“Going into competition, I tried to show her, you know, ‘Don’t worry about placing. That’s not why we go. We go for the learning experience and to learn variations and to perform because we love to dance, and that’s the best part.’

“We’re a small school, and we only brought one student, and she did one variation, and when they called her name for the Top 24, we were like ‘What?!?”and then they called it again for Top 12…and I would have been just as proud of her either way, because she did a fantastic job. Seeing your student succeed is such a lovely feeling, and the fact that she enjoyed her time on stage was very fulfilling for both of us.”

Although she relished the chance to watch Bradana excel on a grand stage, Kimberly is not concerned with racking up trophies or even “making a name” for TBBS in elite ballet circles. As per her mission statement, her main focus is on helping her dancers express themselves as artists and grow as people.

She sees her school as a big family, and she doesn’t want to lose that feeling of closeness, even as TBBS expands.

“I love really getting to know the students and their parents,” she says. “I’m not just their teacher. I had three of the little girls at my wedding. They were my flower girls. I’ve grown so close to these families, and I think that as a teacher and a human, that’s kind of what I would miss at a larger school: That interaction. I love the fact that these students, and all of these kids know, ‘If you’ve got anything going on and you want to talk to me, please call.’ I want them to use me as a resource.“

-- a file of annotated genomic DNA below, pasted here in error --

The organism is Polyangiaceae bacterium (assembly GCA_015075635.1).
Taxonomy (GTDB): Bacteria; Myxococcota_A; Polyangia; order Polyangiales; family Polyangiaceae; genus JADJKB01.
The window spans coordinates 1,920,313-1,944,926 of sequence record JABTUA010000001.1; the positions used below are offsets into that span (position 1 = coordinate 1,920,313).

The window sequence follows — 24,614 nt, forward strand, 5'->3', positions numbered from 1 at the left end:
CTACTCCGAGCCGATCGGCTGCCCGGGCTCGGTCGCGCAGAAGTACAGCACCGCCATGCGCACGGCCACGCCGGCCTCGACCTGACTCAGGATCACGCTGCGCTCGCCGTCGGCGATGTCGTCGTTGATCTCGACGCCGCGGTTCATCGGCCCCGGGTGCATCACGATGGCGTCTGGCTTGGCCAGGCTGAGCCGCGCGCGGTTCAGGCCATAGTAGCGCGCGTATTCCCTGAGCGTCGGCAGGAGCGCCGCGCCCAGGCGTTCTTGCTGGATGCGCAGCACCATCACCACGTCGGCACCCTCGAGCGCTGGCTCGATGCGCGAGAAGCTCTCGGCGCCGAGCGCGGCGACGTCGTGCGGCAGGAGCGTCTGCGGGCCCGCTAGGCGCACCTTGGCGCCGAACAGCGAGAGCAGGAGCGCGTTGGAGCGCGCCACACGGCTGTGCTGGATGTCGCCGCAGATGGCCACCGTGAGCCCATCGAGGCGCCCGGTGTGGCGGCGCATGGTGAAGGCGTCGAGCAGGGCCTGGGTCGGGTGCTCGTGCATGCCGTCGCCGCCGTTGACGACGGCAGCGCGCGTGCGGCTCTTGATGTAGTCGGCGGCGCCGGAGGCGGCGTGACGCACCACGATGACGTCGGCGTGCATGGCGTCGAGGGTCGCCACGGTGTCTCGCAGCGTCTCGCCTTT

As Kimberly plans ahead for the rest of 2022, her biggest challenge is to balance the growth of her studio family with the growth of her actual family. She and her husband, a seventh grade teacher who is currently writing his first novel, are eager to embark on their first parenting adventure. So, in preparation for possible maternity leave, Kimberly has hired additional staff she trusts to help run the school, follow her curriculum and carry out the mission she holds so dear.

It’s not easy for Kimberly to contemplate letting go and stepping away, but she knows it’s something all moms eventually have to do.

“A big thing is knowing that as the school grows, I can’t just rely on myself,” Kimberly says. “I’m definitely a person who is like, ‘I have to do this because it has to be done right,’ and I feel like a lot of dancers and artists are like that. But I’m learning to kind of let certain things go, because I've tried to do it all, and unfortunately, it just doesn’t work.

“You want to give your students the best opportunities. You want to give them your heart, mind and soul. I’m sure all new parents are like, ‘Oh my gosh! I have to protect my kids!’ And I almost feel like my ballet students are my babies. I have to do everything to protect them and prepare them, so in a way, I feel like having a ballet school is the perfect way to get ready for motherhood."

Art Stone Costumes would like to thank Kimberly Reim for sharing her story and photos from her studio. Images are by John Barrios (@johnbphoto_) and Dez Santana (@modelffidelity). You can find The Berwyn Ballet School on the web and on Facebook.